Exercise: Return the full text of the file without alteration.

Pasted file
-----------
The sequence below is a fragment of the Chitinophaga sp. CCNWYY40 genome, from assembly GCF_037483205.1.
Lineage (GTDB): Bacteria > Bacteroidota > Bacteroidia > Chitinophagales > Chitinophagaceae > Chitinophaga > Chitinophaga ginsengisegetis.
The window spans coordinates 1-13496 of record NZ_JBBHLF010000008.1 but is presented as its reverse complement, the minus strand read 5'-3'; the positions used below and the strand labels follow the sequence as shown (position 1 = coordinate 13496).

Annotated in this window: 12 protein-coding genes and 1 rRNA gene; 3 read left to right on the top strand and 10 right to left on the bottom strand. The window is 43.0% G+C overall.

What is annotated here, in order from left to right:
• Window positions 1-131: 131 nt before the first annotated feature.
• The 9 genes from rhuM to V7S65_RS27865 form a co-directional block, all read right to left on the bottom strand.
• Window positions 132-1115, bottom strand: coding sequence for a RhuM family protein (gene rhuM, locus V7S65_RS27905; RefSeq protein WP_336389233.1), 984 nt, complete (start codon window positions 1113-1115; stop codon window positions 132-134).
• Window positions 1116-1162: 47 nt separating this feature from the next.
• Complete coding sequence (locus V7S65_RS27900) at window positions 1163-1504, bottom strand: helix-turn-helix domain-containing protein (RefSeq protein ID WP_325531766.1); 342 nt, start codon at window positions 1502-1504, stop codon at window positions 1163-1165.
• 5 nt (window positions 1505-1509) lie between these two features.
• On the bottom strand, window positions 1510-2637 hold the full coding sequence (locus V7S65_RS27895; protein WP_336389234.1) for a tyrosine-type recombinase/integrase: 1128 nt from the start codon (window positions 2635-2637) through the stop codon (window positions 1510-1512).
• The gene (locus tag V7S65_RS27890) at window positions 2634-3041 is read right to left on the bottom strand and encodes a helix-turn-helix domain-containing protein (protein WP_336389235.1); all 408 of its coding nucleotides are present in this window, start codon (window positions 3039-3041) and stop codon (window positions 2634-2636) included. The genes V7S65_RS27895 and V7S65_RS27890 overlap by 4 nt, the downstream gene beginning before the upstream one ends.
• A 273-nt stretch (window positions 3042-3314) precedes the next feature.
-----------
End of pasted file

The sequence below is a fragment of the Chitinophaga sp. CCNWYY40 genome, from assembly GCF_037483205.1.
Lineage (GTDB): Bacteria > Bacteroidota > Bacteroidia > Chitinophagales > Chitinophagaceae > Chitinophaga > Chitinophaga ginsengisegetis.
The window spans coordinates 1-13496 of record NZ_JBBHLF010000008.1 but is presented as its reverse complement, the minus strand read 5'-3'; the positions used below and the strand labels follow the sequence as shown (position 1 = coordinate 13496).

Annotated in this window: 12 protein-coding genes and 1 rRNA gene; 3 read left to right on the top strand and 10 right to left on the bottom strand. The window is 43.0% G+C overall.

What is annotated here, in order from left to right:
• Window positions 1-131: 131 nt before the first annotated feature.
• The 9 genes from rhuM to V7S65_RS27865 form a co-directional block, all read right to left on the bottom strand.
• Window positions 132-1115, bottom strand: coding sequence for a RhuM family protein (gene rhuM, locus V7S65_RS27905; RefSeq protein WP_336389233.1), 984 nt, complete (start codon window positions 1113-1115; stop codon window positions 132-134).
• Window positions 1116-1162: 47 nt separating this feature from the next.
• Complete coding sequence (locus V7S65_RS27900) at window positions 1163-1504, bottom strand: helix-turn-helix domain-containing protein (RefSeq protein ID WP_325531766.1); 342 nt, start codon at window positions 1502-1504, stop codon at window positions 1163-1165.
• 5 nt (window positions 1505-1509) lie between these two features.
• On the bottom strand, window positions 1510-2637 hold the full coding sequence (locus V7S65_RS27895; protein WP_336389234.1) for a tyrosine-type recombinase/integrase: 1128 nt from the start codon (window positions 2635-2637) through the stop codon (window positions 1510-1512).
• The gene (locus tag V7S65_RS27890) at window positions 2634-3041 is read right to left on the bottom strand and encodes a helix-turn-helix domain-containing protein (protein WP_336389235.1); all 408 of its coding nucleotides are present in this window, start codon (window positions 3039-3041) and stop codon (window positions 2634-2636) included. The genes V7S65_RS27895 and V7S65_RS27890 overlap by 4 nt, the downstream gene beginning before the upstream one ends.
• A 273-nt stretch (window positions 3042-3314) precedes the next feature.